For four hundred years this device –without film– has been known as the Camera Obscura; Latin for "dark room". If you have observed a solar eclipse with a cardboard box fashioned with a pinhole in foil you have used a camera obscura. that is what English friar and proto-scientist Roger Bacon did for the eclipse of 1247. It was considered suspicious behavior at the time, but it wasn't a completely new idea.
Tenth century Arabian Ibn Al-Haitam experimented with the pinhole and candles in a darkened room and made some inspired deductions about the nature of light. Aristotle observed the phenomenon on the 4th century B.C. as did chinese philosopher Mo-Ti a century before that. Mo-Ti noticed the effect occurring naturally in sunlight filtering through a thick canopy of leaves. both he and Aristotle saw an individual thread of light projecting a shape other than the outline of the hole through which it had passed. Mo-Ti could not explain it, but in the 5th century B.C. he wrote, "What's up with that?"
In the European Renaissance the camera obscura was at the leading edge of both Science and Art. Leon Battista Alberti apparently used one to reveal the geometric laws of perspective drawing in 1435, and DaVinci wrote in "Codex Atlanticus" about forming images with pinholes. In 1475 Paolo Toscanelli incorporated one into the dome of the Cathedral of Florence creating a projection of the solar disc on a floor marked as a Sundial. A few years later the new St. Peters Cathedral at The Vatican was built with a similar pinhole in the dome. After two years of observation Pope Augustine revised the Roman calendar which had drifted two weeks out of phase from the farmer's seasons by its rounding off of a fraction of a day a year for a thousand years.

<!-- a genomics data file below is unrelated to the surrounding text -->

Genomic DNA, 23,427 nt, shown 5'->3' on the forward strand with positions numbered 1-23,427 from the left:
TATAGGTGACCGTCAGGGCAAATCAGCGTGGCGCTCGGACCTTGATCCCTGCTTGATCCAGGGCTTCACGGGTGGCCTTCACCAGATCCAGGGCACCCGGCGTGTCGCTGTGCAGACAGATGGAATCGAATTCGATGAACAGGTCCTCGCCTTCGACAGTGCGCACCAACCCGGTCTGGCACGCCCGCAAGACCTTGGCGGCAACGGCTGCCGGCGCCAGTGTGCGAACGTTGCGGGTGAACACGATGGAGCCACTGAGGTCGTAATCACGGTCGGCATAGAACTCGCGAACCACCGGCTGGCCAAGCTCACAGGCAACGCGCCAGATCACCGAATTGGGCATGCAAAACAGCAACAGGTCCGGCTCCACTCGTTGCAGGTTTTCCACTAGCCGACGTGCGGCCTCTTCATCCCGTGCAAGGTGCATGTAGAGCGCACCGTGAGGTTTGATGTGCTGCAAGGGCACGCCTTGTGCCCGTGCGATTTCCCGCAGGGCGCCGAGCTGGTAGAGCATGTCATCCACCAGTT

In 1558 Giovanni Della Porta was credited with inventing the camera obscura because his writings and demonstrations were the first introduction to the phenomenon for so many people. It was astronomer Johannes Kepler who coined the term "Camera Obscura" around the turn of the 16th century and made the first portable one. Artists immediately took it up as a drafting tool. It has been reasonably argued that both Vermeer and Carravagio used the camera obscura to achieve perfection in the rendering of perspective, but just who used one and how much is an open question.
In 1850 Scottish scientist Sir David Brewster made one of the first photographs with the camera obscura and coined the term "pinhole" camera, but the advantages of glass optical systems were well understood and so today the Pinhole Camera is most often seen in the hands of students, although there are some esoteric applications in scientific research and the surveillance/security industry.
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